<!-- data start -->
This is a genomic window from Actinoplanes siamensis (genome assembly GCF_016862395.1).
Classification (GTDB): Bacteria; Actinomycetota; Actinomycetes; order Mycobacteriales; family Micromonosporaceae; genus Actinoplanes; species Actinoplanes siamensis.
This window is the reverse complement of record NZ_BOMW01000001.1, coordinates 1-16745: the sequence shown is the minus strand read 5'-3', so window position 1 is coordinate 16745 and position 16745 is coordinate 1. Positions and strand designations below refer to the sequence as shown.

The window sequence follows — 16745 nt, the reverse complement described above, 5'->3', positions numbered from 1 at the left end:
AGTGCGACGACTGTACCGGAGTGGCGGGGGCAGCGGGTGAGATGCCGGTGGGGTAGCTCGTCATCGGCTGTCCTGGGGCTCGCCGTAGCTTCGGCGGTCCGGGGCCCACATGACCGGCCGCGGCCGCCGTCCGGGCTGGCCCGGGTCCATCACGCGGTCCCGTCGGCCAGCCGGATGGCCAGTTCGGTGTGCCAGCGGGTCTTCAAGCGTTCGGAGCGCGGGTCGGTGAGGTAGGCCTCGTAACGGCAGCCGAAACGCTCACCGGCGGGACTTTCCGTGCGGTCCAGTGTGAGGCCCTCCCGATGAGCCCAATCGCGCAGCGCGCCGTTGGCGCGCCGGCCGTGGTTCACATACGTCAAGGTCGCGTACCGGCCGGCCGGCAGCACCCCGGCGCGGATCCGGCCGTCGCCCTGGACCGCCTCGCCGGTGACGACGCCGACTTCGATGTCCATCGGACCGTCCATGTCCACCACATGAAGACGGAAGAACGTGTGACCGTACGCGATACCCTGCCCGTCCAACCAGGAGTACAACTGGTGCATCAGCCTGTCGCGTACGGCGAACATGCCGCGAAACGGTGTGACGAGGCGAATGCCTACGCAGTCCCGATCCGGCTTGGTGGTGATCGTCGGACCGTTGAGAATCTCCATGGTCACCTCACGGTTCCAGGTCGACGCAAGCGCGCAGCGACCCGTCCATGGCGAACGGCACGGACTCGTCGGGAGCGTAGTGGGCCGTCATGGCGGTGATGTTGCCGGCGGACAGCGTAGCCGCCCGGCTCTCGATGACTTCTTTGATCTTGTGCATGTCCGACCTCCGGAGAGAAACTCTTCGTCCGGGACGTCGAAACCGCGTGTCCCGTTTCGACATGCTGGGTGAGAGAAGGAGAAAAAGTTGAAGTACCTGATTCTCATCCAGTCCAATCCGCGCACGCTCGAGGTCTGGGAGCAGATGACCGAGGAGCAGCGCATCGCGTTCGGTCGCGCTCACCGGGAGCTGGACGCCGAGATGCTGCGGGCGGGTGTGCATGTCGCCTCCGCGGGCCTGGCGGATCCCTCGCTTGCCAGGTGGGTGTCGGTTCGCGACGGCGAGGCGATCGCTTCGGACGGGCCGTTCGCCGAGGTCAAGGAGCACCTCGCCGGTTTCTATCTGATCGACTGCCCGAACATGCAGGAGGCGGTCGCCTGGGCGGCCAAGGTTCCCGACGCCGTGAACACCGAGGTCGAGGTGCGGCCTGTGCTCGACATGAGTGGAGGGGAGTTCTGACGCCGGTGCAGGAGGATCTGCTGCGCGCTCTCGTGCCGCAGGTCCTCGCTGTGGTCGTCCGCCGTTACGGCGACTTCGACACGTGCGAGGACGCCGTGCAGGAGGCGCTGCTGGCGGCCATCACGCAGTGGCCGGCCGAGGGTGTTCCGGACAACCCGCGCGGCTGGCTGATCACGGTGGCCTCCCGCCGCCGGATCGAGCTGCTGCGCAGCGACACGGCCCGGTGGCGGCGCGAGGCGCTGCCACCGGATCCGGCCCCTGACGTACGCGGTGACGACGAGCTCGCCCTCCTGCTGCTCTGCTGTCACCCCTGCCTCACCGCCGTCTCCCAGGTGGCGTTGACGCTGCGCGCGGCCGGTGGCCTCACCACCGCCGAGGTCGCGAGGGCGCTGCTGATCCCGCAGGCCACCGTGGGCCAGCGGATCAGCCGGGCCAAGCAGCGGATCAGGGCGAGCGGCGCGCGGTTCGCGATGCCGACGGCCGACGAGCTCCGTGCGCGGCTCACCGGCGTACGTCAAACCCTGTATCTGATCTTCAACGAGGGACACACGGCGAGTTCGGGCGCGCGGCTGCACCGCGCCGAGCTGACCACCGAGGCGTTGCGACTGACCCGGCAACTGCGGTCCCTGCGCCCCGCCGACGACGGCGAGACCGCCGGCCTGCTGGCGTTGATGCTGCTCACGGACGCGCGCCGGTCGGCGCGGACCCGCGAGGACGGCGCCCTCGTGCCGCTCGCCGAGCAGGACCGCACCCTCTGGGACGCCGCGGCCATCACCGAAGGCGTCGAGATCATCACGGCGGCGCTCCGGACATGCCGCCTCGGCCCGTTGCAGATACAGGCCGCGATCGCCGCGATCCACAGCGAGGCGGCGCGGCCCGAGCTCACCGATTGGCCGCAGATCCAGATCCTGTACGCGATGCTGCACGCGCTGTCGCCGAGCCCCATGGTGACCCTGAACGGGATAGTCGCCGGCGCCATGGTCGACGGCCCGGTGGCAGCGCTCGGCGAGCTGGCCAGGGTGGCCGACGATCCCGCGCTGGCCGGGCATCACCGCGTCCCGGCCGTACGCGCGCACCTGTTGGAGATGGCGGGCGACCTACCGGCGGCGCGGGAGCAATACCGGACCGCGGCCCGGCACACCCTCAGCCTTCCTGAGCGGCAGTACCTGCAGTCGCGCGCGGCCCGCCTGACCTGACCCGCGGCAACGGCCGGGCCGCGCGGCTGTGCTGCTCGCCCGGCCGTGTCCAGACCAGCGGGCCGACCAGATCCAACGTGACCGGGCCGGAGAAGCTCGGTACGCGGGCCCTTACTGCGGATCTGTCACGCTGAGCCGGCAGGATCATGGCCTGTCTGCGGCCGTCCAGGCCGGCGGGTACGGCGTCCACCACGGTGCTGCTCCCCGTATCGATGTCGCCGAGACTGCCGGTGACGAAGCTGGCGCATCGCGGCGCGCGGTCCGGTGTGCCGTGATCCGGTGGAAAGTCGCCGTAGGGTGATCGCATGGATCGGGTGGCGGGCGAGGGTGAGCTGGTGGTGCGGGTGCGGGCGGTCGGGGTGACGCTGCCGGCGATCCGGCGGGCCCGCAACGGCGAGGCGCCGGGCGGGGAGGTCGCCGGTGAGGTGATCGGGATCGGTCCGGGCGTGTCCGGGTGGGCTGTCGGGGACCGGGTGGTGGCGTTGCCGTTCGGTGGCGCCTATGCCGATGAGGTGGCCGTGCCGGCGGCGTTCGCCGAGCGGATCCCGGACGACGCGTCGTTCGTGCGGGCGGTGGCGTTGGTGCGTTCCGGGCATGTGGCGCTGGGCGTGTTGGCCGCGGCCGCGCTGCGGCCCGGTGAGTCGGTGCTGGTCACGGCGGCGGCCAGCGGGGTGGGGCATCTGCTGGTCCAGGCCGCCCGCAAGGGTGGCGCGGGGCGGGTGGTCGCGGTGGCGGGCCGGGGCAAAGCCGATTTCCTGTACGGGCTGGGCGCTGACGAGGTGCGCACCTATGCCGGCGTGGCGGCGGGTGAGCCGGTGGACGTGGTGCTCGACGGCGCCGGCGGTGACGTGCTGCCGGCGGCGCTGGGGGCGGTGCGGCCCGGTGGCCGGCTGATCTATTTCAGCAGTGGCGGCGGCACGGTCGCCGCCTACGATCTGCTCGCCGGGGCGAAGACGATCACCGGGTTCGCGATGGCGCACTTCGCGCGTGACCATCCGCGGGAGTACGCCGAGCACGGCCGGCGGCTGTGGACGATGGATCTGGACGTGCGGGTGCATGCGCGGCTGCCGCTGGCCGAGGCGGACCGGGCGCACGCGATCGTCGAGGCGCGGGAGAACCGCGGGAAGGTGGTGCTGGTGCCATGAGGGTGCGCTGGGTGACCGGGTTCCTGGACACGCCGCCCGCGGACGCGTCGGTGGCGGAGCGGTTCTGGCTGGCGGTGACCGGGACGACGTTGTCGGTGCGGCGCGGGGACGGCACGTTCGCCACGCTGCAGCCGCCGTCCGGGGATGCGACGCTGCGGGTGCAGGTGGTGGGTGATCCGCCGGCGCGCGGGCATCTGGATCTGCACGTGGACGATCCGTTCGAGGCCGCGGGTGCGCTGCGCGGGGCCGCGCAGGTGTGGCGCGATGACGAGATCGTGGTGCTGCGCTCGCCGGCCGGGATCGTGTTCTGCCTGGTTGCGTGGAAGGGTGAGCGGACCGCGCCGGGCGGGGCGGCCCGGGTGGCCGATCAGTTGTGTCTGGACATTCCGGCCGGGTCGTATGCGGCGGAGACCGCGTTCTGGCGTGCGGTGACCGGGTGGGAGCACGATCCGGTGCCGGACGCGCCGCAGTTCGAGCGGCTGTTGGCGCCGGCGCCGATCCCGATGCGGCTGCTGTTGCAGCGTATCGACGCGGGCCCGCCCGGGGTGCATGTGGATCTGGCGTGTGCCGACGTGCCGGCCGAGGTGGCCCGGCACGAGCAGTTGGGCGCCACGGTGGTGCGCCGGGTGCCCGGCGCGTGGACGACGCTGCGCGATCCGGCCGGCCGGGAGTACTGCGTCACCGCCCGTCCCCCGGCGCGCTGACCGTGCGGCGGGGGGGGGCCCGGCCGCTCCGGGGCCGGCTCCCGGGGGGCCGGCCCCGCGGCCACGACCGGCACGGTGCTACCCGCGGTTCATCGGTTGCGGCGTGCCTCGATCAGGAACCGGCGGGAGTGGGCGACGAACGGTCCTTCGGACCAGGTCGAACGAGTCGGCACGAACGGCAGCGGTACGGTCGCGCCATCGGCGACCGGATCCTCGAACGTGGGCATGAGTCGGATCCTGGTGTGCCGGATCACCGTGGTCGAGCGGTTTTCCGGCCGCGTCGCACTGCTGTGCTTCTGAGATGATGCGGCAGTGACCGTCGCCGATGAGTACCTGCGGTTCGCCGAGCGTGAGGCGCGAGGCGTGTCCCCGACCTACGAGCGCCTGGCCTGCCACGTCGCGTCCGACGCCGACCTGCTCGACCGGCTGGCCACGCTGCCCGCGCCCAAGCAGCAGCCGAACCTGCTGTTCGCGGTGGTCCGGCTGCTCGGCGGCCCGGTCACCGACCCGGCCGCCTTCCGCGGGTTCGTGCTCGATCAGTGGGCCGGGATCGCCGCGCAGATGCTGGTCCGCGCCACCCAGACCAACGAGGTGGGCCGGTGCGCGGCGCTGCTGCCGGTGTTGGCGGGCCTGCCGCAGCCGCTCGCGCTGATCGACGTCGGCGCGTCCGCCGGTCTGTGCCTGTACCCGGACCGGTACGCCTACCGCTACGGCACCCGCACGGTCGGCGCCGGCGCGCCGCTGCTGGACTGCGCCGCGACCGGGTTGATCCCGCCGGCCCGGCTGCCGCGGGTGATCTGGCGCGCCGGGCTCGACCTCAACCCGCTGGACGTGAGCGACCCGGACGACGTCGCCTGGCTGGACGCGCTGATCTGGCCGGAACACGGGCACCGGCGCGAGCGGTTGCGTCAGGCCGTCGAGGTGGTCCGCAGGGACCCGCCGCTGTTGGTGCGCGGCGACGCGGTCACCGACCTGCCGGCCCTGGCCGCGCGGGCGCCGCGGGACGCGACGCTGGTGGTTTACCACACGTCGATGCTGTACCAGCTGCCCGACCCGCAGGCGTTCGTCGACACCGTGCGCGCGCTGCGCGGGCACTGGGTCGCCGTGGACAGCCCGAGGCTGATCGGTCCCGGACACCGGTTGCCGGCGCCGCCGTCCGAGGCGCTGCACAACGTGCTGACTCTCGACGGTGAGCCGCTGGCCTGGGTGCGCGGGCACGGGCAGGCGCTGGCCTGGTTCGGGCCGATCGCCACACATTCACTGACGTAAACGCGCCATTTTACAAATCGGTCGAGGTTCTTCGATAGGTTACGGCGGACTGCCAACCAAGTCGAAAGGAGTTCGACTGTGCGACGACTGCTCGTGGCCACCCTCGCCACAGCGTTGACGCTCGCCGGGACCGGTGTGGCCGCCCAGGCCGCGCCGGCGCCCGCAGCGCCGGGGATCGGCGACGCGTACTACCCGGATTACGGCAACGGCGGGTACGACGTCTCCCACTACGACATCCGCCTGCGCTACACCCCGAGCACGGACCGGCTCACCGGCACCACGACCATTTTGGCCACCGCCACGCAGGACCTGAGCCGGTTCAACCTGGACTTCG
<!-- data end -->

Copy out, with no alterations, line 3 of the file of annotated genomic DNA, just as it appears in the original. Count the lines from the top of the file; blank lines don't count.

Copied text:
This window is the reverse complement of record NZ_BOMW01000001.1, coordinates 1-16745: the sequence shown is the minus strand read 5'-3', so window position 1 is coordinate 16745 and position 16745 is coordinate 1. Positions and strand designations below refer to the sequence as shown.